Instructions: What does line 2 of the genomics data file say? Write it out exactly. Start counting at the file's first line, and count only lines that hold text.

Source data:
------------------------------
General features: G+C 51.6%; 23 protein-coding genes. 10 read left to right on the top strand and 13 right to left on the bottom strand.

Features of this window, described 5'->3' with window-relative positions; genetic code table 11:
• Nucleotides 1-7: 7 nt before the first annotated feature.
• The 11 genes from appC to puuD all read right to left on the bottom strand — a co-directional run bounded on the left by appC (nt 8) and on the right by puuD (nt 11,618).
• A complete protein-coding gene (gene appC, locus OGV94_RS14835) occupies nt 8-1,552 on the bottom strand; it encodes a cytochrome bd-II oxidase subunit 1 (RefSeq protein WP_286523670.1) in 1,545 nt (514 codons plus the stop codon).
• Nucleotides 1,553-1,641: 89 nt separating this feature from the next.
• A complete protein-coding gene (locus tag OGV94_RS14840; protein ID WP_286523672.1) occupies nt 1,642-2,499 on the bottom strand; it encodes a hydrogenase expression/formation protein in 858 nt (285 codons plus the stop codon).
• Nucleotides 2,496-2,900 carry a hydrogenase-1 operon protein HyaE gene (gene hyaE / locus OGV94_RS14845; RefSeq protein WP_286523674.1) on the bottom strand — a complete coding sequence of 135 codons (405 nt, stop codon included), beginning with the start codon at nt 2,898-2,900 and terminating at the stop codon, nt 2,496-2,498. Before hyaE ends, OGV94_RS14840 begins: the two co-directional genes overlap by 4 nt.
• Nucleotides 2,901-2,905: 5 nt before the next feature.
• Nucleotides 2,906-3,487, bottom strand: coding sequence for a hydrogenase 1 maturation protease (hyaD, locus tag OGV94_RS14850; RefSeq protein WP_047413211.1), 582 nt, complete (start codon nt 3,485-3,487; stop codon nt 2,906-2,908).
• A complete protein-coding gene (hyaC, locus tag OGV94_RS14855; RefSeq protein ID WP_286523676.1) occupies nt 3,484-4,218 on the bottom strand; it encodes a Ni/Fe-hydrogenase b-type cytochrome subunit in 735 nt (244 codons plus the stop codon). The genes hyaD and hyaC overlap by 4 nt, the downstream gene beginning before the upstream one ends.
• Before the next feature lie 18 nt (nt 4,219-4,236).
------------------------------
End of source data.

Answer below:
Features of this window, described 5'->3' with window-relative positions; genetic code table 11: